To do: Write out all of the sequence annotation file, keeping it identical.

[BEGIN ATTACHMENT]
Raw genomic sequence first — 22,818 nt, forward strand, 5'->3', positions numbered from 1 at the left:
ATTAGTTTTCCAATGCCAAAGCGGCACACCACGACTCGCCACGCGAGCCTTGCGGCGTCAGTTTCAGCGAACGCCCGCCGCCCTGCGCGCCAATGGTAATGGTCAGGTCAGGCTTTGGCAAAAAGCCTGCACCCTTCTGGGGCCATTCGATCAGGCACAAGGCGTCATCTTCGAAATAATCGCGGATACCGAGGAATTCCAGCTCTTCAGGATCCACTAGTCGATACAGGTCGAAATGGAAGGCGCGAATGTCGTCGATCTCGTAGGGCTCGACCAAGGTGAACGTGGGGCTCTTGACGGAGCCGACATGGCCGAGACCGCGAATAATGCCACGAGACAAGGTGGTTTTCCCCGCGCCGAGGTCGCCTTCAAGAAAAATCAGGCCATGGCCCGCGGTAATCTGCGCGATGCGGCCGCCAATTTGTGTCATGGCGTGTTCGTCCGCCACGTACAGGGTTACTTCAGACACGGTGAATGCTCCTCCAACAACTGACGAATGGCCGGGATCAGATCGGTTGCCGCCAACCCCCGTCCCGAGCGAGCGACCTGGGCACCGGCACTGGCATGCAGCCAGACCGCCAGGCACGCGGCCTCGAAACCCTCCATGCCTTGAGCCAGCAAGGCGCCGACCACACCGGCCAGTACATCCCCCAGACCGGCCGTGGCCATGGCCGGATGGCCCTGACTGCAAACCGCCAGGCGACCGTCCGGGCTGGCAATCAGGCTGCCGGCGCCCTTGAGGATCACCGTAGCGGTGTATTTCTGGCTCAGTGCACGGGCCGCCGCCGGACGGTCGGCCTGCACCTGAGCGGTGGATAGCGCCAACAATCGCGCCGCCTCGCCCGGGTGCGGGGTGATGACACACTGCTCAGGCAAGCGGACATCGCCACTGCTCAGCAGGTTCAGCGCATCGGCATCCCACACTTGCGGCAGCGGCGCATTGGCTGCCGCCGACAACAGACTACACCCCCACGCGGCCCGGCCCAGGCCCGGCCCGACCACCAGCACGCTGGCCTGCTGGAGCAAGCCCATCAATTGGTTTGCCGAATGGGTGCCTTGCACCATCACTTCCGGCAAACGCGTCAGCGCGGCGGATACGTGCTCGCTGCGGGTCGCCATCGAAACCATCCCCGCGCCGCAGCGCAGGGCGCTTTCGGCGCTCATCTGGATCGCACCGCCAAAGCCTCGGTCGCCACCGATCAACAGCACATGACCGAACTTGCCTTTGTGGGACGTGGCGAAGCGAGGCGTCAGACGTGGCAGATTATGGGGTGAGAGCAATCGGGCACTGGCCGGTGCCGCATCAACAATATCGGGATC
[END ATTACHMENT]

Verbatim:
Raw genomic sequence first — 22,818 nt, forward strand, 5'->3', positions numbered from 1 at the left:
ATTAGTTTTCCAATGCCAAAGCGGCACACCACGACTCGCCACGCGAGCCTTGCGGCGTCAGTTTCAGCGAACGCCCGCCGCCCTGCGCGCCAATGGTAATGGTCAGGTCAGGCTTTGGCAAAAAGCCTGCACCCTTCTGGGGCCATTCGATCAGGCACAAGGCGTCATCTTCGAAATAATCGCGGATACCGAGGAATTCCAGCTCTTCAGGATCCACTAGTCGATACAGGTCGAAATGGAAGGCGCGAATGTCGTCGATCTCGTAGGGCTCGACCAAGGTGAACGTGGGGCTCTTGACGGAGCCGACATGGCCGAGACCGCGAATAATGCCACGAGACAAGGTGGTTTTCCCCGCGCCGAGGTCGCCTTCAAGAAAAATCAGGCCATGGCCCGCGGTAATCTGCGCGATGCGGCCGCCAATTTGTGTCATGGCGTGTTCGTCCGCCACGTACAGGGTTACTTCAGACACGGTGAATGCTCCTCCAACAACTGACGAATGGCCGGGATCAGATCGGTTGCCGCCAACCCCCGTCCCGAGCGAGCGACCTGGGCACCGGCACTGGCATGCAGCCAGACCGCCAGGCACGCGGCCTCGAAACCCTCCATGCCTTGAGCCAGCAAGGCGCCGACCACACCGGCCAGTACATCCCCCAGACCGGCCGTGGCCATGGCCGGATGGCCCTGACTGCAAACCGCCAGGCGACCGTCCGGGCTGGCAATCAGGCTGCCGGCGCCCTTGAGGATCACCGTAGCGGTGTATTTCTGGCTCAGTGCACGGGCCGCCGCCGGACGGTCGGCCTGCACCTGAGCGGTGGATAGCGCCAACAATCGCGCCGCCTCGCCCGGGTGCGGGGTGATGACACACTGCTCAGGCAAGCGGACATCGCCACTGCTCAGCAGGTTCAGCGCATCGGCATCCCACACTTGCGGCAGCGGCGCATTGGCTGCCGCCGACAACAGACTACACCCCCACGCGGCCCGGCCCAGGCCCGGCCCGACCACCAGCACGCTGGCCTGCTGGAGCAAGCCCATCAATTGGTTTGCCGAATGGGTGCCTTGCACCATCACTTCCGGCAAACGCGTCAGCGCGGCGGATACGTGCTCGCTGCGGGTCGCCATCGAAACCATCCCCGCGCCGCAGCGCAGGGCGCTTTCGGCGCTCATCTGGATCGCACCGCCAAAGCCTCGGTCGCCACCGATCAACAGCACATGACCGAACTTGCCTTTGTGGGACGTGGCGAAGCGAGGCGTCAGACGTGGCAGATTATGGGGTGAGAGCAATCGGGCACTGGCCGGTGCCGCATCAACAATATCGGGATC